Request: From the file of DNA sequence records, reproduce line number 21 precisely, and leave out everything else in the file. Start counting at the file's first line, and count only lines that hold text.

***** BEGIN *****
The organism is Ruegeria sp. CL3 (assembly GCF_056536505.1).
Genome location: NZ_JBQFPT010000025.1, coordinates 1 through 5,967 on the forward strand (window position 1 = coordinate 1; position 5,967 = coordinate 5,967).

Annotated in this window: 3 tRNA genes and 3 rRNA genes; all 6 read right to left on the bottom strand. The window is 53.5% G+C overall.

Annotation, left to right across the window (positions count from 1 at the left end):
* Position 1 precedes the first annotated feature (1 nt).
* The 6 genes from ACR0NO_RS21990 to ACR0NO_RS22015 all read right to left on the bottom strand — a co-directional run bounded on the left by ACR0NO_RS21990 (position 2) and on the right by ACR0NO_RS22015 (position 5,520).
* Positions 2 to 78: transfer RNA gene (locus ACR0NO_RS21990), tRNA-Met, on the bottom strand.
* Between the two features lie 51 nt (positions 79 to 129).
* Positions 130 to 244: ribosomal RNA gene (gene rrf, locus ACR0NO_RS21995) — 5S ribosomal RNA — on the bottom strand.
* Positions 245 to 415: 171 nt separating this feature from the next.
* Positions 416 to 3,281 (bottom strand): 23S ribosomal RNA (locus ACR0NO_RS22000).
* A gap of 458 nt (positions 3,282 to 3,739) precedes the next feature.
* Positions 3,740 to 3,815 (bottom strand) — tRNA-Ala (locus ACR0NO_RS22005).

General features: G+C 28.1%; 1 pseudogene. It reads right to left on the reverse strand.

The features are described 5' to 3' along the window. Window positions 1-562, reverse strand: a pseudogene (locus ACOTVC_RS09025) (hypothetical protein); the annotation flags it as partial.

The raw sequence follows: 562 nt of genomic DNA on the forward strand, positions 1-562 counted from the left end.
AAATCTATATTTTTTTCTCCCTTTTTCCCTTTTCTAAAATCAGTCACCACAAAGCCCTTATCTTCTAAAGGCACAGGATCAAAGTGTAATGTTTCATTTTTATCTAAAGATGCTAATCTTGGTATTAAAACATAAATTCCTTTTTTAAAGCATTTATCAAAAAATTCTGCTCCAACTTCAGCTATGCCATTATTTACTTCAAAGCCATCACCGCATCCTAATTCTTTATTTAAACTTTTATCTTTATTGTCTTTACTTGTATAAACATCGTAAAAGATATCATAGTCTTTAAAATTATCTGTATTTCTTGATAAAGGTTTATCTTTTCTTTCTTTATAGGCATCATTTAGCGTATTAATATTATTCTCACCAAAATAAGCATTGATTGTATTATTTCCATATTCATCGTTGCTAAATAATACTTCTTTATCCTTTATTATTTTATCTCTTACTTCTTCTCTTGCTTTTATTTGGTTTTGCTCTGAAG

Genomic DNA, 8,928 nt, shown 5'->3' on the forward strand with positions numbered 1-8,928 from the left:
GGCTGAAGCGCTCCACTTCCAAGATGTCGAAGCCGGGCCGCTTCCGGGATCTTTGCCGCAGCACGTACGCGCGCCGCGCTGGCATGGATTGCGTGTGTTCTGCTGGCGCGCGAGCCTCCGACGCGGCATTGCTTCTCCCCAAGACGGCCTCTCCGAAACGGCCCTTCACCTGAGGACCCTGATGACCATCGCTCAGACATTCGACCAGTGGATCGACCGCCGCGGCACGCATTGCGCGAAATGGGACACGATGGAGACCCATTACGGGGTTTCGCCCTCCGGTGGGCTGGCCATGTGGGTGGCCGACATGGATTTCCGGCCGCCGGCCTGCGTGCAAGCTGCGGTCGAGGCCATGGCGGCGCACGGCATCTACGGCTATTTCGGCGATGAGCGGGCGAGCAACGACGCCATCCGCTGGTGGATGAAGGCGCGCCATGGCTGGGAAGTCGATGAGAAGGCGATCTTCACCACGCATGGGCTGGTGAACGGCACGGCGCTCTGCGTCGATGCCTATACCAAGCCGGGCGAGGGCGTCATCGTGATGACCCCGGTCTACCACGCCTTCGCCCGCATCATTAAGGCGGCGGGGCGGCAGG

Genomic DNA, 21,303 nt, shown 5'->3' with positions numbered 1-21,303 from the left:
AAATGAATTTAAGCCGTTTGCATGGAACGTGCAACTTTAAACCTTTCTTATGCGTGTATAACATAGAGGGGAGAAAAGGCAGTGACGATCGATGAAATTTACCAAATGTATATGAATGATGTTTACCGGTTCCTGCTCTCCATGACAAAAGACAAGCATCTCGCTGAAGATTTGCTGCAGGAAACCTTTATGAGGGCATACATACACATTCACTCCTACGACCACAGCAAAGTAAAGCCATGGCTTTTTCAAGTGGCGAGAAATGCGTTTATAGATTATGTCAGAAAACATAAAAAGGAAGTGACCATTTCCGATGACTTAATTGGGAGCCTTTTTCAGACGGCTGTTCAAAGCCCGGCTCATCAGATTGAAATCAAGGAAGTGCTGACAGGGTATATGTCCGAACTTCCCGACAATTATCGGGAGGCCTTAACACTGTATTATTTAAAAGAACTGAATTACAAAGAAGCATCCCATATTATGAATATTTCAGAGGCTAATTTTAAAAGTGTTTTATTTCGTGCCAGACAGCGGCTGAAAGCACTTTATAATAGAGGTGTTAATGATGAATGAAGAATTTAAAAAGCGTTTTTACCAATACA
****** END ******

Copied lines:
AAATGAATTTAAGCCGTTTGCATGGAACGTGCAACTTTAAACCTTTCTTATGCGTGTATAACATAGAGGGGAGAAAAGGCAGTGACGATCGATGAAATTTACCAAATGTATATGAATGATGTTTACCGGTTCCTGCTCTCCATGACAAAAGACAAGCATCTCGCTGAAGATTTGCTGCAGGAAACCTTTATGAGGGCATACATACACATTCACTCCTACGACCACAGCAAAGTAAAGCCATGGCTTTTTCAAGTGGCGAGAAATGCGTTTATAGATTATGTCAGAAAACATAAAAAGGAAGTGACCATTTCCGATGACTTAATTGGGAGCCTTTTTCAGACGGCTGTTCAAAGCCCGGCTCATCAGATTGAAATCAAGGAAGTGCTGACAGGGTATATGTCCGAACTTCCCGACAATTATCGGGAGGCCTTAACACTGTATTATTTAAAAGAACTGAATTACAAAGAAGCATCCCATATTATGAATATTTCAGAGGCTAATTTTAAAAGTGTTTTATTTCGTGCCAGACAGCGGCTGAAAGCACTTTATAATAGAGGTGTTAATGATGAATGAAGAATTTAAAAAGCGTTTTTACCAATACA